New product development

Another factor prohibiting the mass growth of product development in this area regards formulation – and the need to balance functional ingredient placement when making an organic label claim across applications. In particular, maintaining taste and texture is a key (re)formulation challenge for 48% of manufacturers.

With one in two global consumers10 basing their buying decisions on taste and texture, developing organic food products with a great eating experience is essential. Manufacturers should seek our experts that can combine formulation know-how with process tolerant ingredients to offer texture and stability over shelf-life for successful organic recipe development.

For example, manufacturers can use organic functional starches to capture the increasing demand in the organic market. Derived from organic cereal and tuber bases, like waxy maize and tapioca, organic functional starches can withstand challenging processing conditions without compromising the eating experience that customers love.

Regulatory changes present fresh opportunities

But when it comes to ingredient selection, manufacturers looking to attract consumers who desire organic labels they can trust, will need to comply with the new EU regulations.

Under the new organic regulation11, now proposed to enter into force on the 1st January 2022, processed foods can still be labelled as organic provided that 95% of the agricultural ingredients are of organic origin/produced organically. The remaining ingredients will need to be on approved lists of process aids, food additives, and non-organic agricultural ingredients.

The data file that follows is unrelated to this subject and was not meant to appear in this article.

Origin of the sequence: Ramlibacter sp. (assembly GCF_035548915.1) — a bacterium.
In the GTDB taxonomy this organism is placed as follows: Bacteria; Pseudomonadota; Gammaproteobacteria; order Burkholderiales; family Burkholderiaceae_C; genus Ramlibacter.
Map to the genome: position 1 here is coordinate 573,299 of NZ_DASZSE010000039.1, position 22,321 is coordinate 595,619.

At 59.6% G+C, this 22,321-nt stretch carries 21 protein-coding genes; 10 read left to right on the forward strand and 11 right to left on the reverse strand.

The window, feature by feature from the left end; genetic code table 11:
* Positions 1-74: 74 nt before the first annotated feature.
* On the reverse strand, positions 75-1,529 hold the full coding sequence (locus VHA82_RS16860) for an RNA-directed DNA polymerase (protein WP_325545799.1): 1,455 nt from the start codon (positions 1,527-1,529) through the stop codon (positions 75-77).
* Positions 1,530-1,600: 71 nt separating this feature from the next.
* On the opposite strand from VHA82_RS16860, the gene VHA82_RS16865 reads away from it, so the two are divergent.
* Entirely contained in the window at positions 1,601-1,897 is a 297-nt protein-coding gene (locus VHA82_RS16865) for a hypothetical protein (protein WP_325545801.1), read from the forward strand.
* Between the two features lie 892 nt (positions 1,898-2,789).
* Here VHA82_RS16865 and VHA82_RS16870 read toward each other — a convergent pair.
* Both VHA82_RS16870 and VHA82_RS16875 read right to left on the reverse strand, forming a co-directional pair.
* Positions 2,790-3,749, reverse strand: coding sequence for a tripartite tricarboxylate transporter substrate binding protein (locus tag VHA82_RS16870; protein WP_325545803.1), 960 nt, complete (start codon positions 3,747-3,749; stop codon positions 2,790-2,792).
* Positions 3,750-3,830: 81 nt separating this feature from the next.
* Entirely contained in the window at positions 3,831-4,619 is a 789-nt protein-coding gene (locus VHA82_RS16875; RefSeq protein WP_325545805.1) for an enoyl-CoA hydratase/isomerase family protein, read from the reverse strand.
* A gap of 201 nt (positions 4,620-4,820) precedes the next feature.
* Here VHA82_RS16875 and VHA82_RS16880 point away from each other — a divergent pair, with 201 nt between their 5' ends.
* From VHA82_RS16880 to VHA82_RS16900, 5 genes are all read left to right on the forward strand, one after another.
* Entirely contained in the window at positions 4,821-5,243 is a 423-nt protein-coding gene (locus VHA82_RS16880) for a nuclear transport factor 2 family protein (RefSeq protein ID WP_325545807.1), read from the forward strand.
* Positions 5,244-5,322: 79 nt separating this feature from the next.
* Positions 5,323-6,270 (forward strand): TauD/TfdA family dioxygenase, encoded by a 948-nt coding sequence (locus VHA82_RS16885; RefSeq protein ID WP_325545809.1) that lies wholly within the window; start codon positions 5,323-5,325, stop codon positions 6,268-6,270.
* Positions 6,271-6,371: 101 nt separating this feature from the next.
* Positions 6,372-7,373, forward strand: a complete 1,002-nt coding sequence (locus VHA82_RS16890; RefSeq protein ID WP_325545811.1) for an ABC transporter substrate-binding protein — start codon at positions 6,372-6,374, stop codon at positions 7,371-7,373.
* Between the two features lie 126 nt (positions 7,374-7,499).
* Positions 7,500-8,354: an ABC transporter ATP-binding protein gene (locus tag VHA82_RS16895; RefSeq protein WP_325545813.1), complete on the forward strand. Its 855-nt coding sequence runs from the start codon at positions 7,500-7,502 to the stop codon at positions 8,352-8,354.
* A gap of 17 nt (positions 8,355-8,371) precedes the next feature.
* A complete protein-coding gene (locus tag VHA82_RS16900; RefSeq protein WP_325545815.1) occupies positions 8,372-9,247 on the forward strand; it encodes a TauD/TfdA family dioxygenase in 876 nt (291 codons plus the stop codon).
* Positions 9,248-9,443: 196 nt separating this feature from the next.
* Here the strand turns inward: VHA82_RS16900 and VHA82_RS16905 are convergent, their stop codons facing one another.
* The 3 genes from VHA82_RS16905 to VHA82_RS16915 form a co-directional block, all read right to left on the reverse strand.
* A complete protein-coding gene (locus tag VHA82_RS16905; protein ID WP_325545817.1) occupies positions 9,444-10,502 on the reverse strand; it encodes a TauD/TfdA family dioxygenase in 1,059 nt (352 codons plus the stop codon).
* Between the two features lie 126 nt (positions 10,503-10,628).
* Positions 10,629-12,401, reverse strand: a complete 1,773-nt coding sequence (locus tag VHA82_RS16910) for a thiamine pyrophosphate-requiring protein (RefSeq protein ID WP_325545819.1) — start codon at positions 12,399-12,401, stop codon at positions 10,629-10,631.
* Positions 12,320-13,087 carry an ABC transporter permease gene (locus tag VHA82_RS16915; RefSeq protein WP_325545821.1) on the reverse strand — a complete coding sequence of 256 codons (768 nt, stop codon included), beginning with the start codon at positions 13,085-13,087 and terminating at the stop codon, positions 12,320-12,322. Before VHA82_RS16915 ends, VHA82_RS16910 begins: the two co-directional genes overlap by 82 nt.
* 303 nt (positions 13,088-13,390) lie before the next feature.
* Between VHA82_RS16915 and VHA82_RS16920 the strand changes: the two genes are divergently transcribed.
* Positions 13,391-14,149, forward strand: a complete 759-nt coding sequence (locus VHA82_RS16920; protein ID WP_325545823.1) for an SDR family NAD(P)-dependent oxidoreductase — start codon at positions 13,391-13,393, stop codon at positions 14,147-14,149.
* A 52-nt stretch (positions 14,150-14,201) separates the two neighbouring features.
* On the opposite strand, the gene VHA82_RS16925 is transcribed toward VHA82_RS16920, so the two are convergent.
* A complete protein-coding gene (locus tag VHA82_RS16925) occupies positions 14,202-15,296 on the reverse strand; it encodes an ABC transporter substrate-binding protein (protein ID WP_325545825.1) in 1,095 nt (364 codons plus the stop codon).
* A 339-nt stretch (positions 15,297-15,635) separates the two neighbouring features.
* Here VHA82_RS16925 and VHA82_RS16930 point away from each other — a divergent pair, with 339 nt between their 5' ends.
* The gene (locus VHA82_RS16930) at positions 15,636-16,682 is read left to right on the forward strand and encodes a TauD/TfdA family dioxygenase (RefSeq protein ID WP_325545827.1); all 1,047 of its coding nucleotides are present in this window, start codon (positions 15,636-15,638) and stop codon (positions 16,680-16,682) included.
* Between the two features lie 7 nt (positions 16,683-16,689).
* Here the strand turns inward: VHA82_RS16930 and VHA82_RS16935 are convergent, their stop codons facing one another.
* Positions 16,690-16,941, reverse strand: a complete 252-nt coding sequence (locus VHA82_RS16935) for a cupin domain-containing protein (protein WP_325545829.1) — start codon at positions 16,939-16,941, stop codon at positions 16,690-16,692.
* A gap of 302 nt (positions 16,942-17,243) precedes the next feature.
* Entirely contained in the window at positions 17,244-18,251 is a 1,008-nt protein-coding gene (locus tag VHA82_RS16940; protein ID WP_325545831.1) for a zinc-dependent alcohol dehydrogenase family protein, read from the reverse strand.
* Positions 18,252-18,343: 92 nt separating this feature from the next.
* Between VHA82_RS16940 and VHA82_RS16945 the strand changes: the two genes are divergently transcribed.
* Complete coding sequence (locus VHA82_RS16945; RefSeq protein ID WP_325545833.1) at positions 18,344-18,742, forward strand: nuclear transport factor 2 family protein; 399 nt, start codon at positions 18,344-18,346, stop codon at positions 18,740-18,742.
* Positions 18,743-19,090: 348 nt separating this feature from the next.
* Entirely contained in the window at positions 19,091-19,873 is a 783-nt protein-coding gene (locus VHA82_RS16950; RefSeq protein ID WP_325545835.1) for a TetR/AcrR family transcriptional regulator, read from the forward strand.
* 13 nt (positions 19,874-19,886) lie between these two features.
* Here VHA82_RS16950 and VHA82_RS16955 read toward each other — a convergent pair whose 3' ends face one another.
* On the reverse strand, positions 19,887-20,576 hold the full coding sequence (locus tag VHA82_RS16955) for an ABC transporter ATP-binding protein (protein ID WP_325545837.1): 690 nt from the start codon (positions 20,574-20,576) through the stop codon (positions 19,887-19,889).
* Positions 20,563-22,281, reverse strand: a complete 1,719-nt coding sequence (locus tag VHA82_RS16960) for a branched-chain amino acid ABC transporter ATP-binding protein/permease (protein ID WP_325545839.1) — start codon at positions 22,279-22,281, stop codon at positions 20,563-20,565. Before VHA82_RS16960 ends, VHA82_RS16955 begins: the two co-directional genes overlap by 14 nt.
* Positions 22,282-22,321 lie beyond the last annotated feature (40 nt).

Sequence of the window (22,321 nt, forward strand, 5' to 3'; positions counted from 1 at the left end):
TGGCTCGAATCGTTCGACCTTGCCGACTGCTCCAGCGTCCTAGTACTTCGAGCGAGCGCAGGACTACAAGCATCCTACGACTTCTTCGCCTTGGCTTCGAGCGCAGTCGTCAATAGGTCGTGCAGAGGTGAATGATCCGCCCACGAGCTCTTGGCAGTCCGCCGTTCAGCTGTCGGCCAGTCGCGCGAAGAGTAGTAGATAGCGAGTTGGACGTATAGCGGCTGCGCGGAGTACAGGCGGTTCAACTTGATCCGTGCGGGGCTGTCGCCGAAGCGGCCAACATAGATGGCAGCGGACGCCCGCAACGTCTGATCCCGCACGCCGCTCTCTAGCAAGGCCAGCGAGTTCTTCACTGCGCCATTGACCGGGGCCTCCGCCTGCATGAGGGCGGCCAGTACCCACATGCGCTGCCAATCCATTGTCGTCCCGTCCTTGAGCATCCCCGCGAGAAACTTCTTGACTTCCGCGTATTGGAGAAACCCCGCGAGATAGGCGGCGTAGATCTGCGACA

New lists on permitted food additives and process aids were published in Implementing Regulation (EU) 2019/2164 in December 2019, and these changes will be carried through to the new regulation. In addition, there is a proposal for a regulation restricting non-organic agricultural ingredients authorised for use in the production of processed organic food. Under this proposal, non-organic starch from rice and waxy maize will be removed from use in organic foods. Transition measures will apply to enable a phased approach to the changes. For non-organic agricultural ingredients, the new list comes into effect on 1st January 2023.

If manufacturers currently use waxy maize or rice-based starches in their organic products, they will need to reformulate to meet new regulations in order to continue labelling products as organic.

Manufacturers looking at new product development of reformulation of organic foods, should do so under the new regulations as a minimum. This will help to prevent any delays or needs to reformulate in the future, and ensure they are appealing to the most discerning consumers.

Download our new practical guide which details how the new regulations impact starch ingredients and provides examples to help you minimise the impact of the regulations

An opportunity ripe for development

With more and more consumers turning to vegan, plant-based or flexitarian diets, helping to fuel the growth of the organic sector, this represents a huge market and brand opportunity for the food industry. The organic market presents an opportunity there for the taking, but having the right ingredient solutions and technical expertise is crucial in order to capitalise on this.

Now is the time for the industry to make a real step-change in formulations, delivering truly organic products that tell a good food story. Speed-to-market will be essential, because with or without your products on the supermarket shelves, consumers will find a way to satisfy their needs. So now is the time to invest in this burgeoning market to get organic on every table.

Making organic food available to everyone